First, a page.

While we all want childhood to be a carefree time for our kids, the world has become a more dangerous and stressful place. Gone are the days when it was safe for a kid to ride his bike endlessly up and down the street or disappear all day at a friend’s house. Tiffany and I cringe when we think about our twelve-year-old son walking home from school alone. While he’s a big, tough kid, some bigger threats lurk in our neighborhood. “Dad, what’s a gangster?” he nonchalantly asked us when he was seven. “Where’d you hear that word?” I asked, my heart skipping a beat. “At school.” “Was it in a book you’re reading—or a story your teacher shared?” “Nope,” Christopher said. “This boy told me his brother is a gangster—and that he’s going to be one, too.” I groaned. Here I thought moving from a city to a small town would protect my family from stuff exactly like this. Remember the days when making the basketball team or the cheerleading squad was among a kid’s greatest challenges? But the world in which our son is growing up is filled with more insidious and unpredictable threats: kidnappers, shooters, terrorists, bullies (physical and virtual). . .and, yes, Midwest gangs. Every day he’s hit with repulsive messages that bombard him in cyberspace. For some of his friends, life isn’t any better or safer on the home front. Financial uncertainty and joblessness have torn families apart. And there’s more, so much more: addictions, eroding values, gender confusion, “political correctness,” lukewarm faith. . .the list goes on and on. All this stuff chips away at the foundation of civilized society: the family unit.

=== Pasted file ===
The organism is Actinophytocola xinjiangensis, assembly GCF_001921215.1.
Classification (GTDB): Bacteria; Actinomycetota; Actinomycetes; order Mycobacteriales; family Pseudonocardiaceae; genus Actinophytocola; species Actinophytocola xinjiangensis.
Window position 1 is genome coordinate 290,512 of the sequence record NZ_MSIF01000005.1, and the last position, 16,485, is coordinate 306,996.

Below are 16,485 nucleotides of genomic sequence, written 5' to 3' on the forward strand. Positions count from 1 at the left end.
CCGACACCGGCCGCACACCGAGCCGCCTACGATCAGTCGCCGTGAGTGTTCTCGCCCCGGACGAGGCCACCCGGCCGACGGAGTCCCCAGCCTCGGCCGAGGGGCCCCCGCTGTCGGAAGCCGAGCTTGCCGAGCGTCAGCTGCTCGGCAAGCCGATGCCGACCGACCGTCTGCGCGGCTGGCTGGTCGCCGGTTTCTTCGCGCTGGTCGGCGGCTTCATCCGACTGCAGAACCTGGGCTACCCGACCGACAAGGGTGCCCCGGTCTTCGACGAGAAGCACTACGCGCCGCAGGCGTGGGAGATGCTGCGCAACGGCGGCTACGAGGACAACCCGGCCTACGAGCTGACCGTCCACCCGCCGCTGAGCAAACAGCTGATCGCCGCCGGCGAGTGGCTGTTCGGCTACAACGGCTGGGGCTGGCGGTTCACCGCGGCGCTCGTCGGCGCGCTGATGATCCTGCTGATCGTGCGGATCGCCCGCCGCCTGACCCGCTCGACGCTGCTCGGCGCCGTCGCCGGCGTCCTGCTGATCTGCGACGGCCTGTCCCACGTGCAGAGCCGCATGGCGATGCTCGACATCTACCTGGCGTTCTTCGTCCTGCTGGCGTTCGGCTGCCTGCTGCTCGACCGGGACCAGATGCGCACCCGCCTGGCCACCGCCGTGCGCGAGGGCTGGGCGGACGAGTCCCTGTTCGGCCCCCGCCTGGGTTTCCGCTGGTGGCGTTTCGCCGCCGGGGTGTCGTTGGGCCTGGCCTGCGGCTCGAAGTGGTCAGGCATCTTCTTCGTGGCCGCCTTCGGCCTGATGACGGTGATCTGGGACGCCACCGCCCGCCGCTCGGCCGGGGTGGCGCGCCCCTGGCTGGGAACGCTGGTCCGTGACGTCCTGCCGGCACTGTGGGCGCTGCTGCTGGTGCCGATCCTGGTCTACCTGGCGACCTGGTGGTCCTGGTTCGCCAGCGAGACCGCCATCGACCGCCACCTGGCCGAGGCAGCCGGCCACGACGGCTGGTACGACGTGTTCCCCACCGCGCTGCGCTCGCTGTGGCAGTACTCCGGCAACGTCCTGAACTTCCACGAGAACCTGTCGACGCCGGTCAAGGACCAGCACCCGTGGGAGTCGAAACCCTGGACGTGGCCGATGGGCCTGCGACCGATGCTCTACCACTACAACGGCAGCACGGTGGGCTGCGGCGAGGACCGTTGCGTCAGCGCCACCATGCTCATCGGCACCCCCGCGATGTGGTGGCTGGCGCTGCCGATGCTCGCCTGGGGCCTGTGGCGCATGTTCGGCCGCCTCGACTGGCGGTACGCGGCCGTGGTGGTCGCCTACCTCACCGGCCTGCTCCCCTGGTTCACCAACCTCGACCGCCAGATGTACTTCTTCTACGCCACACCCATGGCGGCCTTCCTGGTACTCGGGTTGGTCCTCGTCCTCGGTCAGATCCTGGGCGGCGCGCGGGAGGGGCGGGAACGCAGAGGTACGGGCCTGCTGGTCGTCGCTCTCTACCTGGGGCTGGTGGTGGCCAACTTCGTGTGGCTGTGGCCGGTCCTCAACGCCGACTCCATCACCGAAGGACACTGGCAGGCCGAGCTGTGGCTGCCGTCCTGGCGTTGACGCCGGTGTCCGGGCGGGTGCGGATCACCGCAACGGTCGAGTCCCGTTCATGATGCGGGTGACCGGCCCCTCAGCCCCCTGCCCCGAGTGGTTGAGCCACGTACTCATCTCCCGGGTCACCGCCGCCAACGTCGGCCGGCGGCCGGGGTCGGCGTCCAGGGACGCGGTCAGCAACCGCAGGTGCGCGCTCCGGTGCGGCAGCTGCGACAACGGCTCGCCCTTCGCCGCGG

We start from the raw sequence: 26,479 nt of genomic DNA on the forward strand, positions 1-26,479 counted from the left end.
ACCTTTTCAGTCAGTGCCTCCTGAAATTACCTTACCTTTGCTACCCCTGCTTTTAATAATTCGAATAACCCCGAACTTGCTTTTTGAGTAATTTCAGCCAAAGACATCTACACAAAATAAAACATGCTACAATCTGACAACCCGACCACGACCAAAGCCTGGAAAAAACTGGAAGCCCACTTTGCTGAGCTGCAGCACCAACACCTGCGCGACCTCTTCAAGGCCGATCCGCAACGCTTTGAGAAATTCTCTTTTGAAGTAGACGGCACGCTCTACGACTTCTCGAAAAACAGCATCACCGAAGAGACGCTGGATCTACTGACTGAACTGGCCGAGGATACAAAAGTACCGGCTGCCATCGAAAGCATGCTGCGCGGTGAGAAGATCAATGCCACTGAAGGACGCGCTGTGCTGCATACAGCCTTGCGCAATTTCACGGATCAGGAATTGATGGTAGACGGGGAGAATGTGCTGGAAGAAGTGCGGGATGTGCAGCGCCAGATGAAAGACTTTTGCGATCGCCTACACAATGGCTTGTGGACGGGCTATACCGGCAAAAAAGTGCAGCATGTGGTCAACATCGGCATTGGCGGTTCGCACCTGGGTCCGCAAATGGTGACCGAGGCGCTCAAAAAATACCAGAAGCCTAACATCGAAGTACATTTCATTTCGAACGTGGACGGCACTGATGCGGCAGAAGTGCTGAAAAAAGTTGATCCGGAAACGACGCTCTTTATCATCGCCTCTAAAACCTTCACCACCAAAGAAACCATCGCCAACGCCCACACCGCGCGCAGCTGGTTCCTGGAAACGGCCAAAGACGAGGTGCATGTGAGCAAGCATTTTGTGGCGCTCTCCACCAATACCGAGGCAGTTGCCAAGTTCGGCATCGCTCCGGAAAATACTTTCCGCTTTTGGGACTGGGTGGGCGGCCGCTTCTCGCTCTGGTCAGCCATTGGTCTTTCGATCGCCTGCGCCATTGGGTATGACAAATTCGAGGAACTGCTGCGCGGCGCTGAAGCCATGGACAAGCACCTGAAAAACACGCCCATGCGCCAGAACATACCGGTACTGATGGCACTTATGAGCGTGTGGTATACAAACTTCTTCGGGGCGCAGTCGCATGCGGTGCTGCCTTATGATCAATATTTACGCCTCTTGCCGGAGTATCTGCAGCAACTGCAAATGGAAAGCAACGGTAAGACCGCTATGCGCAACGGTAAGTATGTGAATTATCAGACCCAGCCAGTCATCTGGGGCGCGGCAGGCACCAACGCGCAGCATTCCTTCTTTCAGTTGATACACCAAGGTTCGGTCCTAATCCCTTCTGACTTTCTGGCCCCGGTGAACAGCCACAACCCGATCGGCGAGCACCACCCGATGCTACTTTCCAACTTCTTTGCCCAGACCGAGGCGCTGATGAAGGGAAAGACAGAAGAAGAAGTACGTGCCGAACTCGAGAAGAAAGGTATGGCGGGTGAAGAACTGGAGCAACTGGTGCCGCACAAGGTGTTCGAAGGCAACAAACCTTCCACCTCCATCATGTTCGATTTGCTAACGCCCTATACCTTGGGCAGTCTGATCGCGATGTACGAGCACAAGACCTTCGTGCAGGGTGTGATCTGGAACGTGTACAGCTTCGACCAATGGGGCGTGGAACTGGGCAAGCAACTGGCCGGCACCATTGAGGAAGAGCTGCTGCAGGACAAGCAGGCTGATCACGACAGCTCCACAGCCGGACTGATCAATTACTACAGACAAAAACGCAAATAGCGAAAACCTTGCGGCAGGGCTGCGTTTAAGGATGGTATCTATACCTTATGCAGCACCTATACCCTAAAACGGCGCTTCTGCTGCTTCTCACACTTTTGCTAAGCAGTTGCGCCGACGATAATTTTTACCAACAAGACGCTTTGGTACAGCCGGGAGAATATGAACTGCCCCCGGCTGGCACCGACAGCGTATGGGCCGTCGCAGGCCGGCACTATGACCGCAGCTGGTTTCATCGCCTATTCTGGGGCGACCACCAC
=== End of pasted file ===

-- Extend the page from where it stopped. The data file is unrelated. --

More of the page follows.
Here’s how sociologist Daniel Yankelovich explains our plight: Americans suspect that the nation’s economic difficulties are rooted not in technical economic forces (for example, exchange rates or capital formation) but in fundamental moral causes. There exists a deeply intuitive sense that the success of a market-based economy depends on a highly developed social morality—trustworthiness, honesty, concern for future generations, an ethic of service to others, a humane society that takes care of those in need, frugality instead of greed, high standards of quality and concern for community. These economically desirable social values, in turn, are seen as rooted in family values. Thus the link in public thinking between a healthy family and a robust economy, though indirect, is clear and firm.
1. Your kids want a deeper connection with you. They need to hear “I love you,” “I’m proud of you,” and “I won’t give up on you.” They need you to be there for them. Most of all, they need you to guide them into a vibrant faith in Jesus Christ. Many children are stressed. Many are anxious. Far too many feel constant pressure; now, more than ever, they need change. They long to be accepted by their peers, but most importantly, whether or not they’re in a place to admit it, they hunger for family support and connection.
2. They’re counting on you to teach them, protect them, and look after their well-being in this often frightening world. They need you to equip them to navigate life as Christ-followers, secure in their true identity and trusting in the promises of the one true God.
My (Michael’s) mom did everything possible to shape me into a man who was ready to face the world with confidence. She planted seeds of faith in my life and sparked in me a vision for my future. The influence my mom had on my life was utterly irreplaceable—and it’s the same in your home.
Here are two key ways a parent influences the lives of their kids: Parents nurture the Abilities of Their Kids